- Practice pausing and taking a breath before responding.
- Ask questions to gain more insight into anything unclear or unsaid.
- Reflect on past moments of negative responses and consider ways to improve.
4. Practice Empathetic Leadership
As Dr. Ann Rumble explains in an interview with the American Psychological Association, “Empathetic people ask themselves, ‘Maybe I need to find out more before I jump to a harsh judgment.’”
When you practice pausing and trying to understand other perspectives, you open yourself up to new ways of thinking. Develop a genuine concern for the well-being of others and demonstrate kindness and compassion in your interactions. Actively seek ways to help and support others without expecting anything in return.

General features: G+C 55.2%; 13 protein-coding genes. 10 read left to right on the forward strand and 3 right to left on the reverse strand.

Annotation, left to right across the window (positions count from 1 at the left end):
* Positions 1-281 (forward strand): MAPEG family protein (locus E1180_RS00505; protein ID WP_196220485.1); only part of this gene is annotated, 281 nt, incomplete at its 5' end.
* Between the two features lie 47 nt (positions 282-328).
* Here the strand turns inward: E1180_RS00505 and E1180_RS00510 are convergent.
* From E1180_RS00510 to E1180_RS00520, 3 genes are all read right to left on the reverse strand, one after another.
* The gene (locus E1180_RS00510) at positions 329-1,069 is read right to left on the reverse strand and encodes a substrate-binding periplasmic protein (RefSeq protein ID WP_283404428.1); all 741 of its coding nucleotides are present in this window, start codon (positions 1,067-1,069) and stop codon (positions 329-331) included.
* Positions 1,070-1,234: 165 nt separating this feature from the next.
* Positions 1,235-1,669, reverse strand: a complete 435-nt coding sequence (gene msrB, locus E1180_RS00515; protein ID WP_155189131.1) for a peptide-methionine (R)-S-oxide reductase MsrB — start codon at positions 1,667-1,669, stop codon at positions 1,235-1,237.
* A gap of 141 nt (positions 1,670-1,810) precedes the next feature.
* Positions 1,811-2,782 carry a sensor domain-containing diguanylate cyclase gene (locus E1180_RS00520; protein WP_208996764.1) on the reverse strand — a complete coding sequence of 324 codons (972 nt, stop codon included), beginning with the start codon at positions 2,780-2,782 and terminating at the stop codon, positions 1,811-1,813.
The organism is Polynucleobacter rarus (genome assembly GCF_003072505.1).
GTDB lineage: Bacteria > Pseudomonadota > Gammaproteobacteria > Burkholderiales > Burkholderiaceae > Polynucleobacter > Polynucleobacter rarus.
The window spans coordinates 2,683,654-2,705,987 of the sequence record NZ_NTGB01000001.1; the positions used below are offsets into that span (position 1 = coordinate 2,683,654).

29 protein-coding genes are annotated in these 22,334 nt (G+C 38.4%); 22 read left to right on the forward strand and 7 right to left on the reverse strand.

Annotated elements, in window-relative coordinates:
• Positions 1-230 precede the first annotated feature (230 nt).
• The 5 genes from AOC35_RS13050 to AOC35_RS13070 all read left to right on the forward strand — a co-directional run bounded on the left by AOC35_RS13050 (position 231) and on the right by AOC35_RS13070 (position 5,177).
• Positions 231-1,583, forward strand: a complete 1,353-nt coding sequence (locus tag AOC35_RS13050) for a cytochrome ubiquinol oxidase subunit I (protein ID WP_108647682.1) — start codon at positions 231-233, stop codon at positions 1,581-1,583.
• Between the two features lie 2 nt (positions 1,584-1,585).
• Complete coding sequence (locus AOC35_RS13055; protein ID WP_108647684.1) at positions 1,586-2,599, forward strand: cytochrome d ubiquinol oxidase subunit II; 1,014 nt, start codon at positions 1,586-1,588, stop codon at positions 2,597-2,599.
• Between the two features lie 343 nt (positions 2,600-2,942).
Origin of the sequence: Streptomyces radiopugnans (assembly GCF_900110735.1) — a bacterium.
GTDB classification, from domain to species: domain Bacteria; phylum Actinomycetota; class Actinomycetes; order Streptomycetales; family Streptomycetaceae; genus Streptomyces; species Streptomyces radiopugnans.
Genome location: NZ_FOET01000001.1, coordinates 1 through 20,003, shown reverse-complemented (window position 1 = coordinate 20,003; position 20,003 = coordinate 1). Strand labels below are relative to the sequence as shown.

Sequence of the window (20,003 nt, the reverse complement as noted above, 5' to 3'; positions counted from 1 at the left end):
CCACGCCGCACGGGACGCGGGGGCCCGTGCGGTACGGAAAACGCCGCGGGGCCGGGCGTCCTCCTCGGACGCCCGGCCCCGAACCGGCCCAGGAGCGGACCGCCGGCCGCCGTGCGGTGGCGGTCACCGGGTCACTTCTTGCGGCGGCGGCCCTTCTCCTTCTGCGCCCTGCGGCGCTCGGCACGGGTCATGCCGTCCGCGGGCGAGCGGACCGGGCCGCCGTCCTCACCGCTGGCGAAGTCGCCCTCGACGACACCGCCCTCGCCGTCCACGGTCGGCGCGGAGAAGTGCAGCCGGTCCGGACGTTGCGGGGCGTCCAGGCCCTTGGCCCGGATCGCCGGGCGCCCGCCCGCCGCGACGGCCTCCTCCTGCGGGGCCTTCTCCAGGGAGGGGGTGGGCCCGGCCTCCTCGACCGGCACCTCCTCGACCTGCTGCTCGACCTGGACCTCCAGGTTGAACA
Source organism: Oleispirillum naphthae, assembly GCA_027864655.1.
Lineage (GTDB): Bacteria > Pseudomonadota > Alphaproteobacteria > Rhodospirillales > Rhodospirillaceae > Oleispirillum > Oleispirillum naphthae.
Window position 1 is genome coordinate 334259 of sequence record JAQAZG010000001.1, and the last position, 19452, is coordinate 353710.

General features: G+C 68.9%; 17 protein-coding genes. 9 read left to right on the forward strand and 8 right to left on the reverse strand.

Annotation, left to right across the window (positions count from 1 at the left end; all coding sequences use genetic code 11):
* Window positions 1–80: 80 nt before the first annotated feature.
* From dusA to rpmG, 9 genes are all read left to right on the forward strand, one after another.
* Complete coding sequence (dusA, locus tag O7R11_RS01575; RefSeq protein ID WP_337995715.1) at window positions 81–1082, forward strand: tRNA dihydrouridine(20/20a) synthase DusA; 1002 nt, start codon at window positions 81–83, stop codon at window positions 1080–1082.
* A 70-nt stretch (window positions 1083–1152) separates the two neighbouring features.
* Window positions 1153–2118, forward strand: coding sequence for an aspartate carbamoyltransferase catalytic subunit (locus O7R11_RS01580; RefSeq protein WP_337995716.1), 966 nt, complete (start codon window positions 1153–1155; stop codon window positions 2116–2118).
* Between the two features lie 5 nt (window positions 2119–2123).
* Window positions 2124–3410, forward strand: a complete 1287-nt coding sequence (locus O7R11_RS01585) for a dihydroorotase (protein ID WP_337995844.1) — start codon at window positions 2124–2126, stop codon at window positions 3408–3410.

Ways to be lead with more empathy:
- Give others praise and recognition how they’d want to receive it.
- Take note of people’s body language and nonverbal cues; use them to understand someone better.
- If there’s a particular way in which you can help or offer support to an employee, do so.
For more insights on empathetic leadership, read “What is Empathy? Data Says It’s the Leadership Skill Needed Most.”
5. Be Grateful
Research by Positive Psychology has linked gratitude not only with higher levels of happiness but with fewer health conditions as well. By cultivating a sense of gratitude for the blessings and opportunities in your life, you become more aware of the contributions and efforts of others. This, in turn, cultivates a humble and open mindset.
Tips for developing gratitude:
- Set aside a few minutes daily to write in a gratitude journal.
- Express your appreciation to others.
- Volunteer your time or efforts to an organization or project you care about.